U.S. Senate candidates on the issues: Addressing the federal debt

U.S. Capitol. Flickr Creative Commons.

Last month, we asked our readers what issues they wanted to hear the candidates running for office address ahead of November’s general election. Based on the input we received, we developed a five-item questionnaire for candidates running for the open U.S. Senate seat in Kansas.

We’ll be publishing the candidates’ responses to one item per day, each day this week. Today we’re publishing the candidates’ responses to item #2:

By the end of this year, the federal debt will be nearly equal to the size of the entire United States economy. The deficit has been exacerbated in recent years by the 2017 tax cuts and the stimulus package enacted at the start of the pandemic. How big a priority to you is lowering the federal debt? What specific steps would you support to reduce it?

Roger Marshall (Republican)

I’ve long said that the debt is a national security threat, and that it’s what keeps me up at night. It’s one of the reasons I ran for office for the first time four years ago, and it’s got to be reined in before it’s too late.

Since coming to the U.S. House, I’ve taken action to do so. I’ve pushed a plan requiring the Congressional Budget Office to include debt servicing costs in all new spending estimates. I’ve cosponsored a Balanced Budget Amendment to the U.S. Constitution. I’ve to cut wasteful federal spending at agencies like the EPA, and I opposed the Bipartisan Budget Act of 2019, which raised the debt ceiling while kicking the can on our long-term fiscal problems.

However, we will never truly be able to deal with the national debt without a strong economy. Prior to the COVID-19 pandemic, we had an economy that was the strongest in my lifetime — and the Tax Cuts & Jobs Act was a big reason why. It gave every income bracket in America a long overdue tax break. It brought our tax code into the 21st Century. It made us more competitive globally and it helped unleash our economy. I will always support policies that strengthen the free-enterprise system and generate growth, otherwise America’s debt problem will only get worse.

Jason Buckley (Libertarian)

The U.S. federal budget deficit and debt are unsustainable. Letting this issue continue unresolved will collapse our country. Nothing else will matter if we allow this to happen. The two old parties have no intention to correct this problem that they are responsible for. Reforming our budget to eliminate the deficit and debt will be one of my top priorities. I will also demand anything passed through congress to include items reducing both. For every dollar of new spending, two dollars must be cut somewhere. We must stop the bleeding. I work to start cutting all federal government programs that are not authorized by the U.S. Constitution.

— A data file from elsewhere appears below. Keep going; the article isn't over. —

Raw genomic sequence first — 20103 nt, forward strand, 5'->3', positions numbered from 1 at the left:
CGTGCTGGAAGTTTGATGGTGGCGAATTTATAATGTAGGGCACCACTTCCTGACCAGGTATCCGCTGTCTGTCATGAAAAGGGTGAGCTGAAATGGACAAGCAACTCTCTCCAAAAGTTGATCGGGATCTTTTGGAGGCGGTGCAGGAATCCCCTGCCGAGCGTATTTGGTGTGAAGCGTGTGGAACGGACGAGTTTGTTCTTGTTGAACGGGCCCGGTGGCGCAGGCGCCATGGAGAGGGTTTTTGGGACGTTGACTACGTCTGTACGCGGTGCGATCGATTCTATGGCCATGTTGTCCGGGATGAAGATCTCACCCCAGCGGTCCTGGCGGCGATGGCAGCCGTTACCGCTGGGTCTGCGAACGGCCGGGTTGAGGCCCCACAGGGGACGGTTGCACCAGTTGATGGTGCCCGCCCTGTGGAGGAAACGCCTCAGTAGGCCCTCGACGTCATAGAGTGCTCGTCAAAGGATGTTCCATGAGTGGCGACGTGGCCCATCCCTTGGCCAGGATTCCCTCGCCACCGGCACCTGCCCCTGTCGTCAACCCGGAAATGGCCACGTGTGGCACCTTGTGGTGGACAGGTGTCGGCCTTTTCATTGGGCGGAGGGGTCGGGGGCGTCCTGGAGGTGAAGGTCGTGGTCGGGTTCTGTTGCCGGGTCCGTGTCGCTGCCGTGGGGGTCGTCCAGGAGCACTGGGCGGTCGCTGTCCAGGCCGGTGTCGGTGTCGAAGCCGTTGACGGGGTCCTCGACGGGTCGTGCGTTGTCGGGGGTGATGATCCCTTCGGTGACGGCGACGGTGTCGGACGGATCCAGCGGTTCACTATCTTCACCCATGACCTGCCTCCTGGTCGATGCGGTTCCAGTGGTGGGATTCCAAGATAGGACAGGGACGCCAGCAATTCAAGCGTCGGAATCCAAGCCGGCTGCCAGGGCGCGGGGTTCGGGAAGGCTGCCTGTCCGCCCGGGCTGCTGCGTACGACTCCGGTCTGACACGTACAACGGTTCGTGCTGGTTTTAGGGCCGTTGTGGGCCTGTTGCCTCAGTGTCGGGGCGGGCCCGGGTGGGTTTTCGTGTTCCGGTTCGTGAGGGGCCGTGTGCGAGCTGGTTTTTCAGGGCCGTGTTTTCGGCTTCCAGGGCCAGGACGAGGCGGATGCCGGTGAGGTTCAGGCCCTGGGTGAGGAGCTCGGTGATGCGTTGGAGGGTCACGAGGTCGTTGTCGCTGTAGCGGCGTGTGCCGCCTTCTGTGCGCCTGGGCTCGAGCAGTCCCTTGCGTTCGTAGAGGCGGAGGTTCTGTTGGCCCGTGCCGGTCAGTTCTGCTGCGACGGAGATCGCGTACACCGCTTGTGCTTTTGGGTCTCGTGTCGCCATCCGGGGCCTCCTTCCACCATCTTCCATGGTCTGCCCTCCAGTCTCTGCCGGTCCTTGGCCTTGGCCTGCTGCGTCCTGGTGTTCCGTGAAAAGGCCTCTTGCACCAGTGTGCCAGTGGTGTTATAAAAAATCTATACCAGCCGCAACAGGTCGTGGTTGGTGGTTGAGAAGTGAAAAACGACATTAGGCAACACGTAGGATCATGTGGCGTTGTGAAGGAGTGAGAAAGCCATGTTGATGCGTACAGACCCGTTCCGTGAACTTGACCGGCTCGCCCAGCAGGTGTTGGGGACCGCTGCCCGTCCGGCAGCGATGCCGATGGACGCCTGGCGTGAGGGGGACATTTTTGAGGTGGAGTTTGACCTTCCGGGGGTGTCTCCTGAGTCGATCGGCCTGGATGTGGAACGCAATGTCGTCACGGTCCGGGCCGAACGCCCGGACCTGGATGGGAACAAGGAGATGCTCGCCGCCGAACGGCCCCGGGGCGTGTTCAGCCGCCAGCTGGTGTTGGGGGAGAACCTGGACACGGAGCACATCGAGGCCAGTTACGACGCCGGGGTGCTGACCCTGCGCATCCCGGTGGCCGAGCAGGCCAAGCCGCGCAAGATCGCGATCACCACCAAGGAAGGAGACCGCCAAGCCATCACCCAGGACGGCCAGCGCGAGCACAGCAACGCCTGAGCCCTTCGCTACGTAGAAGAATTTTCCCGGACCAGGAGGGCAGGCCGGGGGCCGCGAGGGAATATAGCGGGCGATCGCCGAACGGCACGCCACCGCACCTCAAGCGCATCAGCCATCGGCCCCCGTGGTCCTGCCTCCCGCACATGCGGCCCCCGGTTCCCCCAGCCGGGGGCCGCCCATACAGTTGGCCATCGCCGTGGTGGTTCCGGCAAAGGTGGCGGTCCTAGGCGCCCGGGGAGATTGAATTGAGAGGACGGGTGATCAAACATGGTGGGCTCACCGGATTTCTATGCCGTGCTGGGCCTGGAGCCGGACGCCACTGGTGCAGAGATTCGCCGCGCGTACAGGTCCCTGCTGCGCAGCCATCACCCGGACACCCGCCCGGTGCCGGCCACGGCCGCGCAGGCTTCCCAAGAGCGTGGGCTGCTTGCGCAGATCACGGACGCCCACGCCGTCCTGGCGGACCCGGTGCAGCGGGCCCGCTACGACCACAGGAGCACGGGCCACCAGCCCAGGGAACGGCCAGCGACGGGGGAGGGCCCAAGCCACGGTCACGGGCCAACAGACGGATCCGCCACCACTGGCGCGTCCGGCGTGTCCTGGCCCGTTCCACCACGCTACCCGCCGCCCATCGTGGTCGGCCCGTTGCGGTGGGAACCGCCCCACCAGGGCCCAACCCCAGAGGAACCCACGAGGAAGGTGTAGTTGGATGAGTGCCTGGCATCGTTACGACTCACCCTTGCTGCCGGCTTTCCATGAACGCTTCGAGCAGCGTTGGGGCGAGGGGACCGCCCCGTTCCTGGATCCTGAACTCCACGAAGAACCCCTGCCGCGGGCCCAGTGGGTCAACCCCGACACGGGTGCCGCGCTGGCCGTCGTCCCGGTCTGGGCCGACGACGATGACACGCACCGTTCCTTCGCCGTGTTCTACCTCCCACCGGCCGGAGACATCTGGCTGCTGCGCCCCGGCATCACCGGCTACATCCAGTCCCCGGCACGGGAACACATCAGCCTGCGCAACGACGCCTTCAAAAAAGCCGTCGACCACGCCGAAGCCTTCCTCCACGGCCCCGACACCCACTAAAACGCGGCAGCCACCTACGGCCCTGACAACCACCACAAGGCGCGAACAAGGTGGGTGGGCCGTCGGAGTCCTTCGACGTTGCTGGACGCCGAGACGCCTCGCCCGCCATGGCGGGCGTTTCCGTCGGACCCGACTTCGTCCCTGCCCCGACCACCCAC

Barbara Bollier (Democrat)

The federal debt and the deficit is absolutely a priority for me. I am the only candidate in this race with a proven record of fiscal responsibility and have always worked to maintain balanced budgets in the state legislature. When the Brownback tax experiment wrecked fiscal havoc in Kansas, I railed against budgets that didn’t balance, bills that were left unpaid, and a state debt that reached historic levels. I also rolled up my sleeves and got to work across the aisle to actually find a solution and get our fiscal house in order.

As a U.S. Senator, I will be very intentional in what we do invest in. For example, at times of economic stability we should build up our reserves to help pay down our federal debt. That will put us in a better position to respond in times of crisis. We also have places where we can improve our budgeting and our expenses, and places where we can end corporate tax loopholes. For instance, there is currently an incentive for companies to take their businesses overseas — they are actually paid to do that. We should end that loophole. Ultimately, I will work to increase transparency in the budgeting process, eliminate fraud and waste from the federal budget, and reduce the federal deficit.

Tomorrow, we will publish the U.S. Senate candidates’ responses to item #3 on our questionnaire: 

The number of deaths from COVID-19 per 100,000 people in the United States is considerably higher than many developed Western countries (like Canada, France and Germany) — though slightly below others (like the UK and Spain). Are you satisfied with the federal government’s response to the COVID-19 pandemic? What could the government have done differently to improve outcomes here in the United States?